Environmentally friendly designs have become necessary to compete, says Marshall Gobuty, developer and majority owner of Mirabella, a 55-plus community under construction in Bradenton, Fla. To that end, Mr. Gobuty and other developers are increasingly pursuing so called LEED certification, an official stamp of approval from the U.S. Green Building Council that says a building or development meets the council’s Leadership in Energy and Environmental Design standards. LEED certification requires meeting a long list of conditions, including proximity to transportation, water efficiency, energy usage and sustainable materials. Mirabella has received LEED certification for all of the 90 villas it has built so far (out of a total 160 to be built.) Energy-efficient features in the villas include LED lighting, double-pane vinyl windows and extensive insulation. For the last 25 homes to be built, there also will be a community charging station for electric vehicles and solar panels.
Mahesh Ramanujam, president and chief executive of the U.S. Green Building Council, says his organization has seen a steady uptick in 55-plus communities seeking LEED certification in recent years. Last year, 24 developments received LEED certification, and 16 are already in the process so far this year, he says. Mr. Ramanujam says his group expects that the number of projects being certified will double each year over the next five years.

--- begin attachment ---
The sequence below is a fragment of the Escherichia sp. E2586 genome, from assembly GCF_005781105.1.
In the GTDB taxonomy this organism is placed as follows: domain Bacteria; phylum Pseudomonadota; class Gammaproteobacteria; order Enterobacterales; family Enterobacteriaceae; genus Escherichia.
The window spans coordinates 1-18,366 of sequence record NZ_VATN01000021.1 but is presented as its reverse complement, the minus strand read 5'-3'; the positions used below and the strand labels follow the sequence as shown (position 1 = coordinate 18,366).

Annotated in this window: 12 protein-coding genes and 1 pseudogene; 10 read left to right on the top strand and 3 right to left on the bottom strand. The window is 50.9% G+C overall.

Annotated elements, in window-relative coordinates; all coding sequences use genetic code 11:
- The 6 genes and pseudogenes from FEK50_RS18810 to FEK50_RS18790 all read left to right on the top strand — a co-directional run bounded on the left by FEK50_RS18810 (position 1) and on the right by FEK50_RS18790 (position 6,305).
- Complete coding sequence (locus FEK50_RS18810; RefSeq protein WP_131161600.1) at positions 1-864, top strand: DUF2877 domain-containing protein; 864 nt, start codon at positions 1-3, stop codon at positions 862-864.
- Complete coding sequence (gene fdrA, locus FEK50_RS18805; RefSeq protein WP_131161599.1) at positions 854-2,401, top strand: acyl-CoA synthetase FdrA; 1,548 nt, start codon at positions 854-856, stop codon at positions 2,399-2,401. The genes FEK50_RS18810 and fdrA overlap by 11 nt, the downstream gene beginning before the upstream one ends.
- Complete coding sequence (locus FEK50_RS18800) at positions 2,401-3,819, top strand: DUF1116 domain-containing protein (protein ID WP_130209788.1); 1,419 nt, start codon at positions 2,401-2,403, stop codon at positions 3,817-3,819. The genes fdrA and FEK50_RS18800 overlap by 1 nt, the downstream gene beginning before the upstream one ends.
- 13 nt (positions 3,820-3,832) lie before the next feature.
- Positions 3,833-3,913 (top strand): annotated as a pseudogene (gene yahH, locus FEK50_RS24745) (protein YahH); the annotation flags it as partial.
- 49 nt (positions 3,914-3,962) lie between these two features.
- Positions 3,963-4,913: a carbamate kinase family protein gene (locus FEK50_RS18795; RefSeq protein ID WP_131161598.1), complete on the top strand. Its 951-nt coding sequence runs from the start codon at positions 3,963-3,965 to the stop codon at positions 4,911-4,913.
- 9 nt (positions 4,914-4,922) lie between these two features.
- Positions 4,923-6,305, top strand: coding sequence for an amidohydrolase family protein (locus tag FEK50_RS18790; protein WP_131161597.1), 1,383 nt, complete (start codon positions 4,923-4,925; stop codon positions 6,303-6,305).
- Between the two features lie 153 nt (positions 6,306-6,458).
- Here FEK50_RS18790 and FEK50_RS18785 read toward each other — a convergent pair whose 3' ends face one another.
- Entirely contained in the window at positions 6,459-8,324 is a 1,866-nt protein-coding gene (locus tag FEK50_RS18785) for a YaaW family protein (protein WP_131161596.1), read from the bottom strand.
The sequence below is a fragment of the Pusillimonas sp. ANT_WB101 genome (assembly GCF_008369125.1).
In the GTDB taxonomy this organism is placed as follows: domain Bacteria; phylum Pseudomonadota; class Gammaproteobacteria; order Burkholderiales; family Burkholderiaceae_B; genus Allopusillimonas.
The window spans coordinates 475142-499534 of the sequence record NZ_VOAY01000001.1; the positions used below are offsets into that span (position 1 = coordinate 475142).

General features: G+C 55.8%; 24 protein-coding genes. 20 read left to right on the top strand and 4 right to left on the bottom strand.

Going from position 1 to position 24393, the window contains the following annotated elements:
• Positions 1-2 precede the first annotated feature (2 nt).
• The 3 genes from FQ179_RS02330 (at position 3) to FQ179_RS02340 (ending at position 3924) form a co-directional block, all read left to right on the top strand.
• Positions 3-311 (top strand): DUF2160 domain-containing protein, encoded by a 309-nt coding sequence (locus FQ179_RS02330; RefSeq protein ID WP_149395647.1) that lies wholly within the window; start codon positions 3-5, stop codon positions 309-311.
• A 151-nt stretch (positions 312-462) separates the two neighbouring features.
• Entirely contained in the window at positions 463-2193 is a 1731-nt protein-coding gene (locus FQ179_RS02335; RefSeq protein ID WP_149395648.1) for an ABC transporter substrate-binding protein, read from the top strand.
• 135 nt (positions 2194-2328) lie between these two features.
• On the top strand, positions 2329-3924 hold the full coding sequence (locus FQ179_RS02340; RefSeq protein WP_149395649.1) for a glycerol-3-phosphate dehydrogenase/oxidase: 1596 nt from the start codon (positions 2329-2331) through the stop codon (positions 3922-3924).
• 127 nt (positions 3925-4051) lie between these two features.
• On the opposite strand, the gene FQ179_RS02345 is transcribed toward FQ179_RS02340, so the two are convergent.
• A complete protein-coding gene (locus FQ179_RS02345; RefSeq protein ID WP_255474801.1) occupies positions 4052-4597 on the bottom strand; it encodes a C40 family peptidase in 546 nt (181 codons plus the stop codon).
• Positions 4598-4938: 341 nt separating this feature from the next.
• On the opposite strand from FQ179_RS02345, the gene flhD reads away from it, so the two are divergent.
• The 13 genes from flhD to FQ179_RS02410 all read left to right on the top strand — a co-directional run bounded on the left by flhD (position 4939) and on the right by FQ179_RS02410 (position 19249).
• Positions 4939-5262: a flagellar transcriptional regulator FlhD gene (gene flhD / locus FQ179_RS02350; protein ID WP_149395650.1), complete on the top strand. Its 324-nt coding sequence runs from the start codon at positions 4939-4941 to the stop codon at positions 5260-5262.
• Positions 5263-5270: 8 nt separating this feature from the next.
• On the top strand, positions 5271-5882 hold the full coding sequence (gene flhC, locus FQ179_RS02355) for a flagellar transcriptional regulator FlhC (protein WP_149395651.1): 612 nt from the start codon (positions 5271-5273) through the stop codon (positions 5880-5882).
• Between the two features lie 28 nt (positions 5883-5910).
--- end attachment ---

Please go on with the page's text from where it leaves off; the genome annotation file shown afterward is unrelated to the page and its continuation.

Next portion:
LEED-certified projects see an average 25% reduction in energy costs, says Mr. Ramanujam. At Mirabella, Mr. Gobuty says LEED certification has added 12% to 14% to each certified home’s cost. But, again, in the company’s view, that extra cost pays for itself. All but 22 of the project’s planned 160 villas have been sold.
Mr. Gobuty says he is also developing a 55-plus community in Ellenton, Fla., that will feature 600 net-zero-energy homes, a type of home that is largely energy-self-sufficient. In net-zero-energy homes, the total amount of energy used in a year roughly equals the amount of energy created on site—mostly through use of solar panels. Thus, in theory, depending on the utility, residents of net-zero-energy homes may not have to pay an electric bill.
Meanwhile, it isn’t just 55-plus communities that are focusing on green living. There is also a growing movement in senior housing known as cohousing, in which homeowners have their own units but share a common living space and other resources. Currently, there are about a dozen senior cohousing communities in the U.S., according to the Cohousing Association of the U.S.
Charles Durrett, a Nevada City, Calif., architect who specializes in cohousing units, says “living lighter on the planet” is a big goal for every senior cohousing community he encounters. At Village Hearth Cohousing , under construction in Durham, N.C., homes will be clustered on 15 acres, preserving 10 acres of green space.
Pat McAulay, a member of that community, says that although boomers have always valued environmental sustainability, “a lot of us ended up walking the normal corporate path. ”Cohousing,” Ms. McAulay says, “gives us the chance to go back to those things that were really important to us when we were younger. It gives us a chance to redeem ourselves.”
Ms. Halpert is a writer in Michigan. Email her at email@example.com.